We are all adults here, and we can admit that burning and inhaling any sort of plant matter isn’t ideal for your lungs. But if the media spoke about the strength of alcohol today compared to the 1920s like they do with cannabis, many people would be scratching their heads wondering why the media is so focused on something people already know.
Yet with cannabis, it would seem the media is very concerned for all of our safety. But for some reason, I find that pretty hard to believe. See the aforementioned example, plus the lack of coverage on the nation’s crippling opioid epidemic.
That should be enough to prove that the media is blatantly cherry picking cannabis. But what are they saying?
Lucky for us, the idea of “Reefer Madness” and cannabis driving you insane after smoking it has been disproven enough times. But that isn’t stopping mainstream media outlets like CNN from trying to find the next best scare.
In the last two weeks, CNN has published two separate articles, alleging that young adult cannabis consumers are twice as likely to suffer a heart attack compared to non-consumers, and that uncontrollable vomiting from cannabis use is on the rise.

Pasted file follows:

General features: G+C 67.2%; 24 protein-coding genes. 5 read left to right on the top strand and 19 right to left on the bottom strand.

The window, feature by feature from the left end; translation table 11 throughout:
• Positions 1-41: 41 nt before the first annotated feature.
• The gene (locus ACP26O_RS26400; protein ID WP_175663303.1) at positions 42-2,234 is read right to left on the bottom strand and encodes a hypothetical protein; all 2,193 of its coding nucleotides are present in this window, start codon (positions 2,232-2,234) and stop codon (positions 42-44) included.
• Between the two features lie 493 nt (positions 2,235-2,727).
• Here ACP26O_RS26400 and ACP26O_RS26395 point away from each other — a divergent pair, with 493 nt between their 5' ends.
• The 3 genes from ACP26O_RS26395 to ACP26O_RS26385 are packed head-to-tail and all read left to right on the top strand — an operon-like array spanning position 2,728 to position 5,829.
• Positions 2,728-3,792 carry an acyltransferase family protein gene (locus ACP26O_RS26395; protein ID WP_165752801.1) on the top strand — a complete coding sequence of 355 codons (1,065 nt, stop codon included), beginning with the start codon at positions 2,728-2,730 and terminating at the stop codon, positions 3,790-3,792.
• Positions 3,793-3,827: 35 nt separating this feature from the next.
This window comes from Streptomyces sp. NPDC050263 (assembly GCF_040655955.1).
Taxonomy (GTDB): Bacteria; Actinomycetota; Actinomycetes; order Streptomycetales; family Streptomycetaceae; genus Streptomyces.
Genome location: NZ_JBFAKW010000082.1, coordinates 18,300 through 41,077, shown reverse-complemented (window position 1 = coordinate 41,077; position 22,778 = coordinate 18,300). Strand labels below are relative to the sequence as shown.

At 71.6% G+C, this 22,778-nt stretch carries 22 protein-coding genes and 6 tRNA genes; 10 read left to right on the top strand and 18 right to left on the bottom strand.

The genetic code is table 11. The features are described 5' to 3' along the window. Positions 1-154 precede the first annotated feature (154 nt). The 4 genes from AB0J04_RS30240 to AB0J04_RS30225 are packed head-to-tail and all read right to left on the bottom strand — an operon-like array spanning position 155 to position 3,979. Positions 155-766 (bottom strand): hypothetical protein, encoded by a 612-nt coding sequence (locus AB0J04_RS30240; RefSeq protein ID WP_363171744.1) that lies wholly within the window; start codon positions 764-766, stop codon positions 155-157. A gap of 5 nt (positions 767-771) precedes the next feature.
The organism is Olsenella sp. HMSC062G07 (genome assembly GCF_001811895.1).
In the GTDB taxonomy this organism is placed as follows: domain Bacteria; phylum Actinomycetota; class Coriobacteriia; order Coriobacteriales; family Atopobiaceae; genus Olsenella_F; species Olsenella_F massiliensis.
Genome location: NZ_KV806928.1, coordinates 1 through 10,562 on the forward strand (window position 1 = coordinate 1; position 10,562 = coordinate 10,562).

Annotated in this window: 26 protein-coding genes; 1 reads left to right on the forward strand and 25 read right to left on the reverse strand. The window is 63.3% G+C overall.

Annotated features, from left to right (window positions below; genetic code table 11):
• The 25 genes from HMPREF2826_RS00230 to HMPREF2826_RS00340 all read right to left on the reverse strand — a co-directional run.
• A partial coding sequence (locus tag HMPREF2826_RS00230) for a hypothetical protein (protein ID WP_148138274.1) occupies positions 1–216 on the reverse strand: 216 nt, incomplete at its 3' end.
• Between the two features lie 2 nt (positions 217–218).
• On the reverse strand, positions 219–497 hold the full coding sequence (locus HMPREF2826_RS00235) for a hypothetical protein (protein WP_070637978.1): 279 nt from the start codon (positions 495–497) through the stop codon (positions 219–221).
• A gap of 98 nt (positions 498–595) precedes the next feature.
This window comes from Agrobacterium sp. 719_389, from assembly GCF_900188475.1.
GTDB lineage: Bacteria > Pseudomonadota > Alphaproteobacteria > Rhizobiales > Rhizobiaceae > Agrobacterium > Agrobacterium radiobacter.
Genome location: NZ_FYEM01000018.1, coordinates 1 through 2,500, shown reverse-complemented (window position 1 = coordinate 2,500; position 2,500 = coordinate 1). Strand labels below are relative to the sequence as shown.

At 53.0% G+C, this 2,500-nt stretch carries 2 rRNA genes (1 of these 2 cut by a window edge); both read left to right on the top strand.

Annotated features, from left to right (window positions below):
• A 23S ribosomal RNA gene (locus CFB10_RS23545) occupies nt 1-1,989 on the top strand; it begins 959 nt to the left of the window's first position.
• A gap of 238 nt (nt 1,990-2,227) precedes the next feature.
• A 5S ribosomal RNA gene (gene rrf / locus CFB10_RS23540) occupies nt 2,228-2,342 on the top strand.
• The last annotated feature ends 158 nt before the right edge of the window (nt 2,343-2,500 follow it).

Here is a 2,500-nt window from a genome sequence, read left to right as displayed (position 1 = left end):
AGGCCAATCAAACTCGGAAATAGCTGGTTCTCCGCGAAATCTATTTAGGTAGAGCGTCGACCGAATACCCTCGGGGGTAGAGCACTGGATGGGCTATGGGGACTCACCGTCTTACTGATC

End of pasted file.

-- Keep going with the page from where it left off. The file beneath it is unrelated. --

WOW! That’s some bad news for us cannabis lovers, we all better quit.
Except of course that it’s not as simple as the headlines love to make it out to be.
Cannabis Fear Clickbait
Let’s start with the first headline: “Young adult cannabis consumers nearly twice as likely to suffer from a heart attack, research shows”.
If you just read that headline you might think, “Wow, I feel like heart attacks are pretty common. If cannabis use doubles the risk, that must mean that it’s pretty dangerous!” Don’t worry, that’s exactly what the article wants you to think.
Now here’s the actual study: Researchers analyzed health data from over 33,000 adults ages 18 to 44 included in US Centers for Disease Control and Prevention surveys in 2017 and 2018. Of the 17% of adults who reported using cannabis within the previous month, 1.3% later had a heart attack while only 0.8% of non-cannabis users reported the same.
Let’s just break down those numbers. 33,000 people. Only 17% use cannabis. That is 5,610 people. Of those 5,610, 1.3% — yes, 1.3% — had a heart attack. That’s 73 people if you round up. And we will just glance over the small detail that there is zero reference to any sort of preexisting conditions or co-morbidities that could have also played a role in those heart attacks.